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Lula—Take 2: Lula Victorious in Brazilian Presidential Election

04 November 2022   |  

Following a tightly contested race, Brazil’s presidential election on Sunday, October 30 resulted in victory for former President (2003-2011) Luiz Inácio Lula da Silva (or “Lula”) of the Workers’ Party and subsequent defeat for right-wing incumbent, Jair Bolsonaro. Lula amassed more than 60 million votes for the most in the country’s history to defeat Bolsonaro by less than 2% in Brazil’s tightest finish on record. As of Tuesday following the election, Bolsonaro had yet to formally concede the race, though muted market reaction suggested a lack of investor concern for any meaningful challenge to the democratic process. With the loss, he becomes the first sitting president in over 30 years to fail to secure re-election. A former president himself, Lula served two terms at the helm from 2003-2011 and left office with a 90% approval rating, attributed with making major headway on helping Brazil’s impoverished population via social welfare programs. Although his reputation took a hit following accusations of corruption and money laundering, these allegations were later thrown out in court and afforded him with a path to political rebirth.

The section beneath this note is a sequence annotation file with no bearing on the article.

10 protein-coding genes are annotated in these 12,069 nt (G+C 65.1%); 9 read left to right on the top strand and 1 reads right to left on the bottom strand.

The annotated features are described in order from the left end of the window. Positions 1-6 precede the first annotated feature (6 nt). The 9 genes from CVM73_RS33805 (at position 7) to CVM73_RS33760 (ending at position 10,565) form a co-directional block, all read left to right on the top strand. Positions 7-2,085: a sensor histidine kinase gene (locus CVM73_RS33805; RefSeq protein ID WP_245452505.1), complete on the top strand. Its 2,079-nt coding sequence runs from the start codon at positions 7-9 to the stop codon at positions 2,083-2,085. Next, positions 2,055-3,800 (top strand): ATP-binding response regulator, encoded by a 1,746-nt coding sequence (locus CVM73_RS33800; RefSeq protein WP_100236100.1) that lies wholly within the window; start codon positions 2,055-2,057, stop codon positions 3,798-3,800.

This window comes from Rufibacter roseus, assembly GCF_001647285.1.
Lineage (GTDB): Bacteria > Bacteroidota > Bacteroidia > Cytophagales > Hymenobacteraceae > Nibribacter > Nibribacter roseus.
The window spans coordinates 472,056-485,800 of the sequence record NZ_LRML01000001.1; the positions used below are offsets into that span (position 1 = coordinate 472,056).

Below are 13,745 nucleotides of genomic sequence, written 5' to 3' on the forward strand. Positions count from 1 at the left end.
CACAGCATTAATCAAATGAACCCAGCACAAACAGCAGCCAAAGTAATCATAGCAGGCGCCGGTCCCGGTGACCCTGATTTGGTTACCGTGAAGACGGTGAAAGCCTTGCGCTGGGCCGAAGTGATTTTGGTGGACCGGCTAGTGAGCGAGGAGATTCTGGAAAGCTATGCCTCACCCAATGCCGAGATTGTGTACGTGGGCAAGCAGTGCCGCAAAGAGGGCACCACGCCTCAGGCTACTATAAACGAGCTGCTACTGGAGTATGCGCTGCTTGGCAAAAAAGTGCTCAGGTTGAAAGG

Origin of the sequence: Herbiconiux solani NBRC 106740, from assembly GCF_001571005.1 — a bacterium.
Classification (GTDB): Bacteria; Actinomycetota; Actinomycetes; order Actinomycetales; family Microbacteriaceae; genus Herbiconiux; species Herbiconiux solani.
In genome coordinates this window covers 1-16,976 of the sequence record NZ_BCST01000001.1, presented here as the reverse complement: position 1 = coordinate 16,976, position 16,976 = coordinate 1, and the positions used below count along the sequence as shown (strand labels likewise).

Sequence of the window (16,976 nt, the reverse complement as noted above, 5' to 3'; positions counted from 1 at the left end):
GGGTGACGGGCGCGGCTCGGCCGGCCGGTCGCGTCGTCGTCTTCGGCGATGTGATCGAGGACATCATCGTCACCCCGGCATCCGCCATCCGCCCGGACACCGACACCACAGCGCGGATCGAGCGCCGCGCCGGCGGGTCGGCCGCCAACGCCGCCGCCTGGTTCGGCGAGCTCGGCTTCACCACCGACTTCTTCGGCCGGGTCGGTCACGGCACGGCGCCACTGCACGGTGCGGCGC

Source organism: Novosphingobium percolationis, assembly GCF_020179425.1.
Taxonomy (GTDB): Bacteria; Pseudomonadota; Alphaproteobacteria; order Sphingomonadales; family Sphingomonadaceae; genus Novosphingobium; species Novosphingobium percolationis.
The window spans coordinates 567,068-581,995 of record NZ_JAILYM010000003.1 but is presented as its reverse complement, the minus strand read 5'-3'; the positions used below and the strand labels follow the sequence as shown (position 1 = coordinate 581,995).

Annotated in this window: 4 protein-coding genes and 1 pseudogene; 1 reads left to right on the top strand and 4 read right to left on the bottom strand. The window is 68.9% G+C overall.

Quelling uncertainty

Lula’s win came despite reports of attempted voter suppression in Lula-favored regions in the northern part of the country. In the hours following the declaration of a winner, trucks created road blockages in protest of the results of the election, causing more unease. That said, we view the “cleanish” results as favorable; the Brazilian real moved approximately 2% higher against the US dollar and Brazilian stocks were relatively flat through the large portion of Monday’s trading hours following Lula’s win. The new president is expected to provide more color on his economic cabinet appointments and fiscal policies in the coming weeks, which will reduce much of the uncertainty that has plagued the country in the months leading up to the election.

A way forward

Lula will now be tasked with reunifying the country and contending with a divided Congress after a combative election cycle. In the days leading up the election, Brazil’s central bank left interest rates unchanged at 13.75% given stubbornly high inflation. The monetary policy committee, otherwise known as Copom, will next meet in early December with less political noise and unknowns looming in the background. As an important constituent in the emerging market space, we will continue to monitor developments in the country’s transition of power and any resultant impacts on Brazil’s economic climate.  

  • EMsights Capital Group
  • Insights

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